ChE Seminar – “Discovery and Engineering Plant Chemistry for Plant and Human Health” by Dr. Elizabeth Sattely (Stanford University)
Host: Dr. Benjamin Keith Keitz
Plants produce an impressive array of molecules important for both plant and human health. The discovery of biosynthetic pathways for plant natural products has classically been a slow process; as a consequence, few complete pathways are known and even fewer have been engineered. New plant genome sequences and synthetic biology tools have opened the door to three transformative research areas under investigation in my lab: 1) Identifying the minimum set of enzymes required to make known plant-derived molecules and non-natural derivatives through metabolic engineering, and 2) discovering new molecules from plants, and 3) developing new strategies to sustainably enhance plant fitness. In this talk, I will describe some of our recent efforts to accelerate the discovery and engineering of complete plant pathways for known and novel molecules, not only in the model plant Arabidopsis but also in non-model plants.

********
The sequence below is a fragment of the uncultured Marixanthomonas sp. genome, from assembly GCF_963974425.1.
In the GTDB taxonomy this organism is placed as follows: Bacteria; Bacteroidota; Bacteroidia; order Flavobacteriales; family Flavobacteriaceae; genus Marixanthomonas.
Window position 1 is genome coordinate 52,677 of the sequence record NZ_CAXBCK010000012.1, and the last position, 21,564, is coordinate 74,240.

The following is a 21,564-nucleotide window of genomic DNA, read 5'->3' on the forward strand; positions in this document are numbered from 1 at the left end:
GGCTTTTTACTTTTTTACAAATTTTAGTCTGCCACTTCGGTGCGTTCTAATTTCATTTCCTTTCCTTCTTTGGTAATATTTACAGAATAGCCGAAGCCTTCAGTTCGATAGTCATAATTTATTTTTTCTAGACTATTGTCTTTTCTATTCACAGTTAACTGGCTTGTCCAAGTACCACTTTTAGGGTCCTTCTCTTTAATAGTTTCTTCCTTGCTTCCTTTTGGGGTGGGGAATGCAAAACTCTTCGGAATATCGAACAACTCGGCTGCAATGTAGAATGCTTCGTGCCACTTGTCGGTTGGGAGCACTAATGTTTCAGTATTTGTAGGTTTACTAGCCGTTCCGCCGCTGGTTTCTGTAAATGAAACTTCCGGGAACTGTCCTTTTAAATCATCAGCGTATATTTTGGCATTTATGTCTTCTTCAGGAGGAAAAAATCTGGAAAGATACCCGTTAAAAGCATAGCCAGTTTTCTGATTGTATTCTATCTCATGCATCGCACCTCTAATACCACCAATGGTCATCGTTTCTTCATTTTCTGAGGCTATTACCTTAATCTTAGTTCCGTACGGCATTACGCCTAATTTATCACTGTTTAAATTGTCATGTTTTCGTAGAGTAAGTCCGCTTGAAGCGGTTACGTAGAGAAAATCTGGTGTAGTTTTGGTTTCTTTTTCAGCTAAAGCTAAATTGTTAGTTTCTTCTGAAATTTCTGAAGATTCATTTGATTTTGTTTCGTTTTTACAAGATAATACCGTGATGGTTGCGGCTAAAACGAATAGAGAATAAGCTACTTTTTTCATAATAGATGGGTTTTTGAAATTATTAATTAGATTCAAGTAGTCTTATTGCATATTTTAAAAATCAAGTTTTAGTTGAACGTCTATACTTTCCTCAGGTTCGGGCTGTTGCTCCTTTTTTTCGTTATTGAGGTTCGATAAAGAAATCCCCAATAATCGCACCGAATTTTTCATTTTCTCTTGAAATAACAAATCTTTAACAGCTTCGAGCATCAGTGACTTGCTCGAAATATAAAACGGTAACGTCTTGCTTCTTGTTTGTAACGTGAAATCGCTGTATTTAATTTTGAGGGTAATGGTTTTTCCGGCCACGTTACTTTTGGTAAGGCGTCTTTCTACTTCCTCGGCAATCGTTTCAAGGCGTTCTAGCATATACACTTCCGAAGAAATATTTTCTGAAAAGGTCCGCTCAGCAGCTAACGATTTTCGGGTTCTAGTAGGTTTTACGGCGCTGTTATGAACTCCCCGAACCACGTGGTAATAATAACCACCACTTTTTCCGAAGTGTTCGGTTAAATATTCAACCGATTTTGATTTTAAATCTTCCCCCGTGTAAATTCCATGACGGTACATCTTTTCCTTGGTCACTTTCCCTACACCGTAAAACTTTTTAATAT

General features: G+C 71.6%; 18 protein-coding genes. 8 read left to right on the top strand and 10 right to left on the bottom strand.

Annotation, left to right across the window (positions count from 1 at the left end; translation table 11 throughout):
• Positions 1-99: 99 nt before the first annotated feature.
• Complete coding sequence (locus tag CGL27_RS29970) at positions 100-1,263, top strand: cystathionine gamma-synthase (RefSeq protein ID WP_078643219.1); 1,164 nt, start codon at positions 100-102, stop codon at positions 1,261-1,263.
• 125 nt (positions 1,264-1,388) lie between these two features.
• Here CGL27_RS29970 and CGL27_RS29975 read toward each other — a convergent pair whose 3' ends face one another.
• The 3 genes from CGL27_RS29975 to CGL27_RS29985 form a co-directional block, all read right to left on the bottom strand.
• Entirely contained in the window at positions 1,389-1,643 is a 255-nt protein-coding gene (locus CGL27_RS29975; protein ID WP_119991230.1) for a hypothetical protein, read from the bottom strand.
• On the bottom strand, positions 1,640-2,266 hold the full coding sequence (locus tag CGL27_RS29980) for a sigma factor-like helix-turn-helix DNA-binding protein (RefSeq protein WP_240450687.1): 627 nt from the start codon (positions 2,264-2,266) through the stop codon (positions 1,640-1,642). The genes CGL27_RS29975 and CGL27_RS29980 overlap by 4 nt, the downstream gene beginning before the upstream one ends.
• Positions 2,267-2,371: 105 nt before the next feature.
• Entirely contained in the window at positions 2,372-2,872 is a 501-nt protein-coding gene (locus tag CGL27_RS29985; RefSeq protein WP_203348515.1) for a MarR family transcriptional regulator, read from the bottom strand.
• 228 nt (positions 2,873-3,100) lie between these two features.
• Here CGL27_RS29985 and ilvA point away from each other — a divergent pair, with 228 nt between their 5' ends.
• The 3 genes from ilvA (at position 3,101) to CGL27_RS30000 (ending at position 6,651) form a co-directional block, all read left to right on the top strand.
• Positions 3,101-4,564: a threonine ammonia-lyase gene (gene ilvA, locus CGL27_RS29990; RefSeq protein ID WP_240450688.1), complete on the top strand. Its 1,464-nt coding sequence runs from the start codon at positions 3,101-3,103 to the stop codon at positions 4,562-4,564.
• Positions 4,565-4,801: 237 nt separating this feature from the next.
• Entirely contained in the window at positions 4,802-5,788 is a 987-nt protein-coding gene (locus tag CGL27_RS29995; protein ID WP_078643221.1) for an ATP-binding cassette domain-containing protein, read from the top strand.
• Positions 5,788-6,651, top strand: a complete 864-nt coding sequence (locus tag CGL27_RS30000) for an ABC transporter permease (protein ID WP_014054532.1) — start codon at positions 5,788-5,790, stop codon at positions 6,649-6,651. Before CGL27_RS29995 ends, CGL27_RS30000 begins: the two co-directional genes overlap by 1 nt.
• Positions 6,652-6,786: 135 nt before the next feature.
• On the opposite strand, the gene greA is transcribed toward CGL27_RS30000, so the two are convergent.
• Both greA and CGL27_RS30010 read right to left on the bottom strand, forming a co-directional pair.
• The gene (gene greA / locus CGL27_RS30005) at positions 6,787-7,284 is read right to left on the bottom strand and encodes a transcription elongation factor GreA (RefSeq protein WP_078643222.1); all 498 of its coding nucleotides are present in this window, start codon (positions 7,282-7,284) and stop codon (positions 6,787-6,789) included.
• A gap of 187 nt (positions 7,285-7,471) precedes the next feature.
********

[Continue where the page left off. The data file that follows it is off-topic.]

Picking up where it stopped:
Elizabeth Sattely is an Assistant Professor in the Department of Chemical Engineering at Stanford and a Stanford ChEM-H Faculty Fellow. She also serves as an Honorary Adjunct Staff Scientist at the Carnegie Institution of Science. Dr. Sattely completed her graduate training at Boston College in organic chemistry and her postdoctoral studies in biochemistry at Harvard Medical School where she worked on natural product biosynthesis in bacteria. Inspired by human reliance on plants and plant-derived molecules for food and medicine, the Sattely laboratory is focused on the discovery and engineering of plant metabolic pathways to make molecules that can enhance human and plant health. Work in the Sattely lab has been recognized by an NIH New Innovator Award, a DOE Early Career Award, an HHMI-Simons Faculty Scholar Award, and a AAAS Mason Award for Women in the Chemical Sciences.